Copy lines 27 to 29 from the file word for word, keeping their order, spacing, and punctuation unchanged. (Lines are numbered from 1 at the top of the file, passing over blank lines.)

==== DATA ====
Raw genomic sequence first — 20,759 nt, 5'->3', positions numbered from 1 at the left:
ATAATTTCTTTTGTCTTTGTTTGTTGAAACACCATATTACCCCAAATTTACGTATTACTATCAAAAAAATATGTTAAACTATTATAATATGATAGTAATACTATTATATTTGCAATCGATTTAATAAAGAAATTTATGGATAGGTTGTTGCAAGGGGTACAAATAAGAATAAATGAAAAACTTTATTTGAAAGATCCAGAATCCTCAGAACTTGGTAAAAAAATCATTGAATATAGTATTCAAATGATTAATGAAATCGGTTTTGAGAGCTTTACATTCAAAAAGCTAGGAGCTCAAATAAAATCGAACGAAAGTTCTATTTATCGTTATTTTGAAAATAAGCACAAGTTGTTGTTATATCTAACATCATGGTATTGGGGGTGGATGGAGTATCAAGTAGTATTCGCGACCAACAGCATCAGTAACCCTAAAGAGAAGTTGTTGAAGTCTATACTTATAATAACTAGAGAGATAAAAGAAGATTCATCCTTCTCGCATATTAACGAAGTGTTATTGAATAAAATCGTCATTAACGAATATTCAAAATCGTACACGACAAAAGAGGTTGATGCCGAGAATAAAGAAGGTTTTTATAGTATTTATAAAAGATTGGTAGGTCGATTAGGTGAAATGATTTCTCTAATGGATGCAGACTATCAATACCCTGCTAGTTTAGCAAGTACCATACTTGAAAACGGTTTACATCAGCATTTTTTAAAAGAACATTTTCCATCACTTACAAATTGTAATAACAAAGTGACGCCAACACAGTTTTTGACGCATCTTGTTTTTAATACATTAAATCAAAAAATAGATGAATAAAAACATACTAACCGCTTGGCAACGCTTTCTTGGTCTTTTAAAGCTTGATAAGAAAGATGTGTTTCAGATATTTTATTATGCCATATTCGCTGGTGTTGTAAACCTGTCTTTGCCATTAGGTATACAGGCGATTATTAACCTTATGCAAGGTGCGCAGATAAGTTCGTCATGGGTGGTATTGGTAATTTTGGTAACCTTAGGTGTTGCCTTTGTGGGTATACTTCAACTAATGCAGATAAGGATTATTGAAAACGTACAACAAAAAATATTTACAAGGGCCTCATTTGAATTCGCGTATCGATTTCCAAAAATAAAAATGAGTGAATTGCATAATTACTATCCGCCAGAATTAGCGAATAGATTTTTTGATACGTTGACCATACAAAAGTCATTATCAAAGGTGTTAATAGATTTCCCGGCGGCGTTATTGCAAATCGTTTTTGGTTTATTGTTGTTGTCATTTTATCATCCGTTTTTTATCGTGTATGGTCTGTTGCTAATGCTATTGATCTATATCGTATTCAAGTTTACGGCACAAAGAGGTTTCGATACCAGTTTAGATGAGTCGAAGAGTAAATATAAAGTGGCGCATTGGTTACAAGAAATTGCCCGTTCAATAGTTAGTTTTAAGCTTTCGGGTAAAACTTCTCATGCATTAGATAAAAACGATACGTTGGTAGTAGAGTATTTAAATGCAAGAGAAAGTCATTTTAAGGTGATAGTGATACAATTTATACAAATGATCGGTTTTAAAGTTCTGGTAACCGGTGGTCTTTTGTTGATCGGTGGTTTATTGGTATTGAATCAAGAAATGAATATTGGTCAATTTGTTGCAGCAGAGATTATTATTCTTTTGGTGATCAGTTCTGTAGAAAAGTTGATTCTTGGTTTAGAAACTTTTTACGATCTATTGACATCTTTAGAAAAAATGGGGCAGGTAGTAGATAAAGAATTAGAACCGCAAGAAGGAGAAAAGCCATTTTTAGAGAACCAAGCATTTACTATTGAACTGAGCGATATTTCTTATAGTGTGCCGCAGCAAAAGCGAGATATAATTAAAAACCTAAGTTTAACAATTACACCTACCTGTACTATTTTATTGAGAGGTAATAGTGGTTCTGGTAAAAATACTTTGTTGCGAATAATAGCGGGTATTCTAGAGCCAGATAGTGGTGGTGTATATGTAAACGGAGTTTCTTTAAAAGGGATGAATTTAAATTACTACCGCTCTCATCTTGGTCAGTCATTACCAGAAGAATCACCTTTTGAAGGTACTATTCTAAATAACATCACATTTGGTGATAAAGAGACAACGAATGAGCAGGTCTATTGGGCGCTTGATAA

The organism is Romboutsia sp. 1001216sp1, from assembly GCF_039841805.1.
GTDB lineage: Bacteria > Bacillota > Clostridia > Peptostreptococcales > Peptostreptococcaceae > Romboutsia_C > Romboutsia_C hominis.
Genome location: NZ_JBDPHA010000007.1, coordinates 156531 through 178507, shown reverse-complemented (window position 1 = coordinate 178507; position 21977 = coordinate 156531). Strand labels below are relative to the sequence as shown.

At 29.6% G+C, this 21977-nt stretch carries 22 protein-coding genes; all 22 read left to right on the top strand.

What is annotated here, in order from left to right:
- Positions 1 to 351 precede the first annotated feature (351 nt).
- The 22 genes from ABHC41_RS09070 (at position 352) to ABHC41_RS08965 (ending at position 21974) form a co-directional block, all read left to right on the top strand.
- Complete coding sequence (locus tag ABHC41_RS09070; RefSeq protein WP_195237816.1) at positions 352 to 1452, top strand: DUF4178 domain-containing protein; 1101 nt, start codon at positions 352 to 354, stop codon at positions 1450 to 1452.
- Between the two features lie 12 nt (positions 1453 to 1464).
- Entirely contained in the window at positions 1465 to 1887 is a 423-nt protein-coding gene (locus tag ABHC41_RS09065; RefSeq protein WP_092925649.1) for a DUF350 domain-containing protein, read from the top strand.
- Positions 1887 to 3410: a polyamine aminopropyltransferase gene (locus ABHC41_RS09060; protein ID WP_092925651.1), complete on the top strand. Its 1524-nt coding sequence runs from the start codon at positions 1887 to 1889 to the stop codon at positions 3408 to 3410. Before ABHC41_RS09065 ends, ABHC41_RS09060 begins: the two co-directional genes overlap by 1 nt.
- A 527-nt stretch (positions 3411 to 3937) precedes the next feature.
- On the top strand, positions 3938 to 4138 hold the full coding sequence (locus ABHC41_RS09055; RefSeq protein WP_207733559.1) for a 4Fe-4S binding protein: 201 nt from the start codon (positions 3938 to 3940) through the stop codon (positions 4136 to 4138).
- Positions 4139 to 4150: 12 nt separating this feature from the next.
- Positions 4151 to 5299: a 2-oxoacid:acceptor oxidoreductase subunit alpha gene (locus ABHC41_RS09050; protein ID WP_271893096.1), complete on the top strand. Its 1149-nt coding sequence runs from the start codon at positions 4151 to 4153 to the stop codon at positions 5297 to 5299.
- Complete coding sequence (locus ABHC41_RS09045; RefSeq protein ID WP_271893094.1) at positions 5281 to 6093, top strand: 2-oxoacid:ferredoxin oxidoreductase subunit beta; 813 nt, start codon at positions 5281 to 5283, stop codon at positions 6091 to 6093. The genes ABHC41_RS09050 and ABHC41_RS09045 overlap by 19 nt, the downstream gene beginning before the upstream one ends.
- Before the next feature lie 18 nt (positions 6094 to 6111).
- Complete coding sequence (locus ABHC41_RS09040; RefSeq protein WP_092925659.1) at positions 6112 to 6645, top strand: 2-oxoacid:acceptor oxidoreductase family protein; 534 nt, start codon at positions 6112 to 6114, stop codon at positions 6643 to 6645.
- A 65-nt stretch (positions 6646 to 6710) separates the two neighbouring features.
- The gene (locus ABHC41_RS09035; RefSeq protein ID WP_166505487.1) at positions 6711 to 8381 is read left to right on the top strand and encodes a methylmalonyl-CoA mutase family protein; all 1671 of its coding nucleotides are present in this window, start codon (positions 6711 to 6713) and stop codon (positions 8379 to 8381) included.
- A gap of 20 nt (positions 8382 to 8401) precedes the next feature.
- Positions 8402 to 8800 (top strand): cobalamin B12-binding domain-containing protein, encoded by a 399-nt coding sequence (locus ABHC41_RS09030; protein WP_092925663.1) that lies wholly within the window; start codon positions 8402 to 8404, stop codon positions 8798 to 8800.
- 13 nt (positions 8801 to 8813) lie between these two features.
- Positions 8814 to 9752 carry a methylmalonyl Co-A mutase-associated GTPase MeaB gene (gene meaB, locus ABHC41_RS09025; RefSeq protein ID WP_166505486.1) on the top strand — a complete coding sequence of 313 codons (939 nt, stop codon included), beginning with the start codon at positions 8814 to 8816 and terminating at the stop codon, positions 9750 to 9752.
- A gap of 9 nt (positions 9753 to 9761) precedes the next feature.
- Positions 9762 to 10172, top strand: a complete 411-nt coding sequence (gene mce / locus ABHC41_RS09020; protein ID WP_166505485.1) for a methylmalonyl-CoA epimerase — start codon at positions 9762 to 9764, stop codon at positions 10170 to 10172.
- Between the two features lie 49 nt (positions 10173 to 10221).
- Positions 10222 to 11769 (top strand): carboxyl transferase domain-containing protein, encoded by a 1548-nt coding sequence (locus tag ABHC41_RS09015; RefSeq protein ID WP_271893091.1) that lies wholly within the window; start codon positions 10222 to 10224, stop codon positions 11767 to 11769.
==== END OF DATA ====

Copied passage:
- A gap of 9 nt (positions 9753 to 9761) precedes the next feature.
- Positions 9762 to 10172, top strand: a complete 411-nt coding sequence (gene mce / locus ABHC41_RS09020; protein ID WP_166505485.1) for a methylmalonyl-CoA epimerase — start codon at positions 9762 to 9764, stop codon at positions 10170 to 10172.
- Between the two features lie 49 nt (positions 10173 to 10221).